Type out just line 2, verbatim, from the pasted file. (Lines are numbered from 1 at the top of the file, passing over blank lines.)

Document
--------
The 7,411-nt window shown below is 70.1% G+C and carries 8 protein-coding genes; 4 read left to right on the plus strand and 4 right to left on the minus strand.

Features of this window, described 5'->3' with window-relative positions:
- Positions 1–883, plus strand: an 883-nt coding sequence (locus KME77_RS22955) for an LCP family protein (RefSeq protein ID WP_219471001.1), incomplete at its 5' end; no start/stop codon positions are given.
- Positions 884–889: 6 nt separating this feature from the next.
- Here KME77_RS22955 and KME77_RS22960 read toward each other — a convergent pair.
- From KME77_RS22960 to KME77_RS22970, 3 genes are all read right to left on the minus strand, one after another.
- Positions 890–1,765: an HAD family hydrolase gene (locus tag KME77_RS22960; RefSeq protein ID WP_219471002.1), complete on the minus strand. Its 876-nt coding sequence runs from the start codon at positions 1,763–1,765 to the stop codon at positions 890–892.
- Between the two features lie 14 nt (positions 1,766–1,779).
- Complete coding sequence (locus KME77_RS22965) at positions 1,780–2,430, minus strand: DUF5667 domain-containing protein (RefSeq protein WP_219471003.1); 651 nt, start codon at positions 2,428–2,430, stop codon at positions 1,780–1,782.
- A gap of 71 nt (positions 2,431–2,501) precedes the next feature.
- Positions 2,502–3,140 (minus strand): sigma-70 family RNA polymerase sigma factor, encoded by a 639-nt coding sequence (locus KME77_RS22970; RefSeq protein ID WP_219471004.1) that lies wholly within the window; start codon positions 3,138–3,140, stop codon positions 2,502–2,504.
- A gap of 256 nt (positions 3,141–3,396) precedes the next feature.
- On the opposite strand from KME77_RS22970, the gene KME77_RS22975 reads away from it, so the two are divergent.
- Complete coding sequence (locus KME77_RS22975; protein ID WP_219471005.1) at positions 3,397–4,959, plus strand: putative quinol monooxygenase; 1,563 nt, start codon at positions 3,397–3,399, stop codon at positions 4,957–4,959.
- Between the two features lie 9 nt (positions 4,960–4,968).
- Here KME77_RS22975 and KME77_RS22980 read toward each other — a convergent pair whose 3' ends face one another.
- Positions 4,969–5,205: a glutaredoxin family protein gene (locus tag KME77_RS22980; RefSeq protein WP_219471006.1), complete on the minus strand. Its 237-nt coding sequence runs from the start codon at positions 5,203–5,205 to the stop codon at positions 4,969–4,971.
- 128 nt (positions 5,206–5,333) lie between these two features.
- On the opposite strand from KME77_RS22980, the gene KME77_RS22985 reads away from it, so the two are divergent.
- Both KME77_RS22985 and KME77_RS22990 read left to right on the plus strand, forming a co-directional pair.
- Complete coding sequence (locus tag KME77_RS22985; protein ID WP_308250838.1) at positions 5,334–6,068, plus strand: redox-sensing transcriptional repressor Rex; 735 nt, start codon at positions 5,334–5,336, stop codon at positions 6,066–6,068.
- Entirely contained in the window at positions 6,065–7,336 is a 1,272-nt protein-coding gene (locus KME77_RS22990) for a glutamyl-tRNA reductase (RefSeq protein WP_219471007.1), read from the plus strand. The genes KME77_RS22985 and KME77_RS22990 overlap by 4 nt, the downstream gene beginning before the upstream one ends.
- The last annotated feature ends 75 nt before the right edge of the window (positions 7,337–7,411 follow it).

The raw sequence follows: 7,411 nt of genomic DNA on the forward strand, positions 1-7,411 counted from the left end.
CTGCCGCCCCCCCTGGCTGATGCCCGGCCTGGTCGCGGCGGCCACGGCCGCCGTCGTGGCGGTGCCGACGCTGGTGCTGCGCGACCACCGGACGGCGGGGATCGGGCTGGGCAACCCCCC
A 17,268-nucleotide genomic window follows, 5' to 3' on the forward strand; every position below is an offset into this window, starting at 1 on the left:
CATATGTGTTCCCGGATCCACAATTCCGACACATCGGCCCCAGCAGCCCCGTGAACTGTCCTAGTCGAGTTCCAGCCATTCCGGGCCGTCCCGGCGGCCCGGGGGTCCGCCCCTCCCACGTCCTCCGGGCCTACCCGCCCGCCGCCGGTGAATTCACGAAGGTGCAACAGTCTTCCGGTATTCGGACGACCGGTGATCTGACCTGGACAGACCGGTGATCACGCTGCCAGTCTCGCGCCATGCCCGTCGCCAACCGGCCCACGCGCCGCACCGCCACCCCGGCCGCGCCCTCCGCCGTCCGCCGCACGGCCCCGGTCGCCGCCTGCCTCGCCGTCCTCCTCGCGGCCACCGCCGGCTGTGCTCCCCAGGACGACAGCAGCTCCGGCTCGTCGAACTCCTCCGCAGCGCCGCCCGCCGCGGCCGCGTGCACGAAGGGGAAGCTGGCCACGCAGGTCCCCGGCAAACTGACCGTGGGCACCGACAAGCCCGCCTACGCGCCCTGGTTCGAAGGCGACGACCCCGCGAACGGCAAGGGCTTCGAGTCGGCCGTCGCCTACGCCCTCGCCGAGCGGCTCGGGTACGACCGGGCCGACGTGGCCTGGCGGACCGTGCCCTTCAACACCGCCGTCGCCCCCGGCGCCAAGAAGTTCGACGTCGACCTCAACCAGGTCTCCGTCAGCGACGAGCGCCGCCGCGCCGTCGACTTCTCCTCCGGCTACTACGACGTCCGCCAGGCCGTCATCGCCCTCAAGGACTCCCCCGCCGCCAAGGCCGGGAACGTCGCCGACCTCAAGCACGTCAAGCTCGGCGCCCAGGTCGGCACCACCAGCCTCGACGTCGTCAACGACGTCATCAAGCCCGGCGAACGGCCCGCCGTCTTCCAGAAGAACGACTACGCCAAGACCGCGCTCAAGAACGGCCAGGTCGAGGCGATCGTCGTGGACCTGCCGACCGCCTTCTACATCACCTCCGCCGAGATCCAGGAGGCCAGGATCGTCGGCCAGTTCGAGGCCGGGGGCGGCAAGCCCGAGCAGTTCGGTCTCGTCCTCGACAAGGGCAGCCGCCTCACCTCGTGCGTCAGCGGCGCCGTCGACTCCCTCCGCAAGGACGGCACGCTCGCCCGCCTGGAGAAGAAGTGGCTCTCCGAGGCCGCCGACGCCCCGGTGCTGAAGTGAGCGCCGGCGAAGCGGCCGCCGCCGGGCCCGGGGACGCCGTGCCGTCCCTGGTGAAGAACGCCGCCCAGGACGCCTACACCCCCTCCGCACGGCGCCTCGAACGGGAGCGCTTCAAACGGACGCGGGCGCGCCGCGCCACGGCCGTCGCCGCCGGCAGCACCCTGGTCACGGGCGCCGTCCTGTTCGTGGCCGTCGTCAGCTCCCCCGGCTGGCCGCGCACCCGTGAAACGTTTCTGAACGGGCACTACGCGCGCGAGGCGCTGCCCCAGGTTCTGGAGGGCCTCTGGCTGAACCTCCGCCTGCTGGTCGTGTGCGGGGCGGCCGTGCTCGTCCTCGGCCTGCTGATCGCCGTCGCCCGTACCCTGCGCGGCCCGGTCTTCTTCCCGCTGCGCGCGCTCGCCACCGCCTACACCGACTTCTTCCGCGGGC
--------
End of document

Features of this window, described 5'->3' with window-relative positions: